• Okla. Offers Glimpse Of Eviction Challenges Amid Pandemic

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    Even in a small state such as Oklahoma, one of the first to reopen amid the pandemic, courthouses are facing the herculean challenge of conducting an escalating number of eviction cases under great restrictions — and it will be worse in larger states, says Keri Norris at LegalShield.

  • Police Reform Should Curtail, Not Codify, Qualified Immunity

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    The Justice in Policing Act passed by the House last week and intended to roll back qualified immunity protections for police officers is not perfect, but it is progress compared to the failed Reforming Qualified Immunity Act that would have clandestinely strengthened the barriers shielding officers from liability, says Edward Ibeh at Akerman.

  • How Attys Can Help As Addiction Cases Rise Post-Pandemic

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    The increase in alcohol and drug consumption during the pandemic is predicted to result in an influx of legal cases, but attorneys can establish a solid defense by ensuring their clients begin the journey to recovery, says Sue Bright at New Directions for Women.

  • We Must Do Better Than Hasty Police Reforms

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    Lawmakers are racing to enact police legislation in response to the killings of George Floyd and Breonna Taylor, but this once-in-a-generation opportunity cannot be squandered by hastily drafted bills and rushed changes, says Marisa Darden at Squire Patton.

  • Unfairness In Prisoner Litigation Is Baked Into Statute

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    Inmate litigants have a new hurdle to clear because of the U.S. Supreme Court's decision this month in Lomax v. Ortiz-Marquez, but the court merely did as Congress said in the Prison Litigation Reform Act, says David Shapiro at the Roderick and Solange MacArthur Justice Center.

  • Police Reform Must Also Address Federal Law Enforcement

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    The recently introduced Justice in Policing Act is an important step against police brutality, but without express accountability for federal agents, the bill fails to address a gaping hole in the law, says Cori Alonso-Yoder at the American University Washington College of Law.

  • Extended State Foster Care Is A Necessity During COVID-19

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    Foster children turning 18 in the midst of the pandemic are extremely vulnerable to homelessness and exploitation, so states have an obligation to issue moratoriums on discharging young adults from their care, says Alexandra Dufresne at Zurich University.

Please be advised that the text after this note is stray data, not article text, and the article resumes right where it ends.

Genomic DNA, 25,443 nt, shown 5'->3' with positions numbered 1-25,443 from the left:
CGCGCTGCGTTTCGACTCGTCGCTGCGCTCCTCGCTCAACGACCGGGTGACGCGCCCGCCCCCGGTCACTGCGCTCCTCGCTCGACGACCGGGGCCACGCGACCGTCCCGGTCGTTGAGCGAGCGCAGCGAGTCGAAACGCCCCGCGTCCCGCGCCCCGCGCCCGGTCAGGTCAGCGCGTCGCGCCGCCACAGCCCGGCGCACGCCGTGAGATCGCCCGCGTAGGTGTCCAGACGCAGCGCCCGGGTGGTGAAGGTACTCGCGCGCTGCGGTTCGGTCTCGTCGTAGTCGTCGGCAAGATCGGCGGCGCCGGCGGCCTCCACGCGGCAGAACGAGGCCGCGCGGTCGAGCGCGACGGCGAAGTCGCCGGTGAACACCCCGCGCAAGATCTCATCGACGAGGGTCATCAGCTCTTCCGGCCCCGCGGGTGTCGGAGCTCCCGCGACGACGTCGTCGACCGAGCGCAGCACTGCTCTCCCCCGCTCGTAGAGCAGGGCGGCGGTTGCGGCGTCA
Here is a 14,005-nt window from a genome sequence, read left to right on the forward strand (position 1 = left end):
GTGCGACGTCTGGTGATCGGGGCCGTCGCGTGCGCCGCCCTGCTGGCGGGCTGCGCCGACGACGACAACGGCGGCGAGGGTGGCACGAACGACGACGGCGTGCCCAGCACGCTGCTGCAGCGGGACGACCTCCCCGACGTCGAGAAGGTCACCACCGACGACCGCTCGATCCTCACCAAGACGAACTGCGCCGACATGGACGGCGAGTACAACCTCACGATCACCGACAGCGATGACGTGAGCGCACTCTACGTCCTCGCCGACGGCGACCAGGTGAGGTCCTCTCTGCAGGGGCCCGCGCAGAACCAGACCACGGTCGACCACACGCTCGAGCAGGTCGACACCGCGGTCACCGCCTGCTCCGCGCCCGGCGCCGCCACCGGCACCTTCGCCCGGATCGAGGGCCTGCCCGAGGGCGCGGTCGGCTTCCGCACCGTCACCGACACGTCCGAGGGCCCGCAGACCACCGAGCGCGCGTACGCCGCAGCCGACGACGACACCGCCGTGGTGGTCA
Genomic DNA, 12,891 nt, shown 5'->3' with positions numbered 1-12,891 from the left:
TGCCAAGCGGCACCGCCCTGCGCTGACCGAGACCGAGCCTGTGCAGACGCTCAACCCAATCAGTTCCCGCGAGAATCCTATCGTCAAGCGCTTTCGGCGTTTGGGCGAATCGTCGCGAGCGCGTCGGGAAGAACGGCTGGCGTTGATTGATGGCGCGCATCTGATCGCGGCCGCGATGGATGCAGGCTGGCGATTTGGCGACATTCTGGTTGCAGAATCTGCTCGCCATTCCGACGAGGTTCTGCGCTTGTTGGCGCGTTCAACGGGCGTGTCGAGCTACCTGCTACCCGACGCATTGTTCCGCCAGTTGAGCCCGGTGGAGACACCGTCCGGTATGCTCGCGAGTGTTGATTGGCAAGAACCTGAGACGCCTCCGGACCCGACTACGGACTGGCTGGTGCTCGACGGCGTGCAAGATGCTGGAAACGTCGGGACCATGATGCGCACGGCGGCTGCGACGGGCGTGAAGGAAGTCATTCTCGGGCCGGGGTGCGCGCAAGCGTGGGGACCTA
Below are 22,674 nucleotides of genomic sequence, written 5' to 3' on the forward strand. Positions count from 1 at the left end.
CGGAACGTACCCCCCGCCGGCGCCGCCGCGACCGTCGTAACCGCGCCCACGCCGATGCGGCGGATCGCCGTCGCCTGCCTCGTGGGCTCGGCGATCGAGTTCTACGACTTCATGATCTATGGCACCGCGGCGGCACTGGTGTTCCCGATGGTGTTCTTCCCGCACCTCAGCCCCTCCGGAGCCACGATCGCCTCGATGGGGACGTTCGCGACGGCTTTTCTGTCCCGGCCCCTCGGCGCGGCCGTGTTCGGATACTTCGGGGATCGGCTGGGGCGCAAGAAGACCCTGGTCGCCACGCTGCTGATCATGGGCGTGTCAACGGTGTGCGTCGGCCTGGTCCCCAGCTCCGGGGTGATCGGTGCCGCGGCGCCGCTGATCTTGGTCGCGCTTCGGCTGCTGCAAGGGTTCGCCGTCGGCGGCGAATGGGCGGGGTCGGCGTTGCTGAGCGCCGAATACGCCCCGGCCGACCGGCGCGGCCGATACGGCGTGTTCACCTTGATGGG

• 'Unauthorized Practice Of Law' Rules Promote Racial Injustice

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    By prohibiting nonlawyer professionals from providing meaningful legal assistance, state rules on unauthorized practice of law guarantee that black Americans don't have equal opportunities and rights under the law, and every state supreme court and bar association has the duty to reform them, says Rohan Pavuluri at Upsolve.

  • COVID-19 Crisis Brings Opportunity To Improve Legal Aid

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    The legal community must figure out how to use the adaptations necessitated by the pandemic to permanently improve the legal services delivery model and narrow the justice gap, says Rebecca Rapp at Ascendium Education Group.

  • Illinois Must Do More To Protect Consumers In Debt

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    A recent Illinois Supreme Court order limiting debt collectors' ability to freeze personal bank accounts during the pandemic is progress, but it does not solve the underlying issue that debt courts are rigged against low-income people, says Ashlee Highland at CARPLS Legal Aid.

  • The Case Against Solitary Confinement During Pandemic

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    Prisons and corrections systems must ensure that medical isolation during the pandemic does not devolve into prolonged solitary confinement that unduly burdens the individual liberty of people behind bars, says Marc Levin at the Texas Public Policy Foundation.

  • Coping With A Pandemic: McCarter & English's Abdul Rehman

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    As society continues to adapt to COVID-19, Law360 is sharing reactions from around the business and legal community. Today's perspective comes from Newark-based Abdul Rehman Khan, pro bono fellow for the city of Newark at McCarter & English.

  • Legal Aid Needs Law Firm Support Now More Than Ever

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    With the need for pro bono services expected at unprecedented levels in the wake of the pandemic, and funding sources for legal aid organizations under severe stress, law firm leaders need to take measures to fill the gap, says Jeffrey Stone, chairman emeritus at McDermott.